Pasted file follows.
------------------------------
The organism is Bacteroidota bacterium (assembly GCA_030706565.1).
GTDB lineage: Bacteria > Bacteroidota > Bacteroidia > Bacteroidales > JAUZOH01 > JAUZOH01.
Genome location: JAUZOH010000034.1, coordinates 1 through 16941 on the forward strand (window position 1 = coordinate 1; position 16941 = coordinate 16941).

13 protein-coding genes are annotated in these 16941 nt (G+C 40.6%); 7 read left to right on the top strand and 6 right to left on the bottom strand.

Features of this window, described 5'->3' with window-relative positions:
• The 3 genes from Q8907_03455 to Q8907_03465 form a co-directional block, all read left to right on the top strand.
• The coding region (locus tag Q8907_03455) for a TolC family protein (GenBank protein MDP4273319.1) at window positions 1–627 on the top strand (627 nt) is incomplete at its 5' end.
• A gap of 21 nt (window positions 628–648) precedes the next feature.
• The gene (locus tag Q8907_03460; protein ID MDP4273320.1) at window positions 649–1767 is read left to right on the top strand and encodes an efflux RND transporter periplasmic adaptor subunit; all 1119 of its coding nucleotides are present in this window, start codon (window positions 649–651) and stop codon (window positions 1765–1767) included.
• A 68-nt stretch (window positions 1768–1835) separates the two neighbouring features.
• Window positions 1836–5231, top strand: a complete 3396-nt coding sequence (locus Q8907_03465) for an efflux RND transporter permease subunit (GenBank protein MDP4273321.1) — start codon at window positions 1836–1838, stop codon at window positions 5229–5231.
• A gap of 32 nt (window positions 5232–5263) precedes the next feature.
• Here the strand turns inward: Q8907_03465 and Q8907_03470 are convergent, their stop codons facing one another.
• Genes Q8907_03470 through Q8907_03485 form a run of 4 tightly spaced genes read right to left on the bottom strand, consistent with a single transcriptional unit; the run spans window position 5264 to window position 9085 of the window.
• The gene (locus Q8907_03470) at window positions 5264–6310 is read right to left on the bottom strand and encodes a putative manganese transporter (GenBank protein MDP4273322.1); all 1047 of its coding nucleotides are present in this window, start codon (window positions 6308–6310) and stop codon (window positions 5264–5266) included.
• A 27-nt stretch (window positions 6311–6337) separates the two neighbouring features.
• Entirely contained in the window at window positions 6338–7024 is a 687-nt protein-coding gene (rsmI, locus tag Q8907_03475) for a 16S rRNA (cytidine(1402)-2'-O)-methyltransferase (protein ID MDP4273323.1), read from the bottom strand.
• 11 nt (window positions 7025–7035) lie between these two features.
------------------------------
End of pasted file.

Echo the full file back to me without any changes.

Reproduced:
The organism is Bacteroidota bacterium (assembly GCA_030706565.1).
GTDB lineage: Bacteria > Bacteroidota > Bacteroidia > Bacteroidales > JAUZOH01 > JAUZOH01.
Genome location: JAUZOH010000034.1, coordinates 1 through 16941 on the forward strand (window position 1 = coordinate 1; position 16941 = coordinate 16941).

13 protein-coding genes are annotated in these 16941 nt (G+C 40.6%); 7 read left to right on the top strand and 6 right to left on the bottom strand.

Features of this window, described 5'->3' with window-relative positions:
• The 3 genes from Q8907_03455 to Q8907_03465 form a co-directional block, all read left to right on the top strand.
• The coding region (locus tag Q8907_03455) for a TolC family protein (GenBank protein MDP4273319.1) at window positions 1–627 on the top strand (627 nt) is incomplete at its 5' end.
• A gap of 21 nt (window positions 628–648) precedes the next feature.
• The gene (locus tag Q8907_03460; protein ID MDP4273320.1) at window positions 649–1767 is read left to right on the top strand and encodes an efflux RND transporter periplasmic adaptor subunit; all 1119 of its coding nucleotides are present in this window, start codon (window positions 649–651) and stop codon (window positions 1765–1767) included.
• A 68-nt stretch (window positions 1768–1835) separates the two neighbouring features.
• Window positions 1836–5231, top strand: a complete 3396-nt coding sequence (locus Q8907_03465) for an efflux RND transporter permease subunit (GenBank protein MDP4273321.1) — start codon at window positions 1836–1838, stop codon at window positions 5229–5231.
• A gap of 32 nt (window positions 5232–5263) precedes the next feature.
• Here the strand turns inward: Q8907_03465 and Q8907_03470 are convergent, their stop codons facing one another.
• Genes Q8907_03470 through Q8907_03485 form a run of 4 tightly spaced genes read right to left on the bottom strand, consistent with a single transcriptional unit; the run spans window position 5264 to window position 9085 of the window.
• The gene (locus Q8907_03470) at window positions 5264–6310 is read right to left on the bottom strand and encodes a putative manganese transporter (GenBank protein MDP4273322.1); all 1047 of its coding nucleotides are present in this window, start codon (window positions 6308–6310) and stop codon (window positions 5264–5266) included.
• A 27-nt stretch (window positions 6311–6337) separates the two neighbouring features.
• Entirely contained in the window at window positions 6338–7024 is a 687-nt protein-coding gene (rsmI, locus tag Q8907_03475) for a 16S rRNA (cytidine(1402)-2'-O)-methyltransferase (protein ID MDP4273323.1), read from the bottom strand.
• 11 nt (window positions 7025–7035) lie between these two features.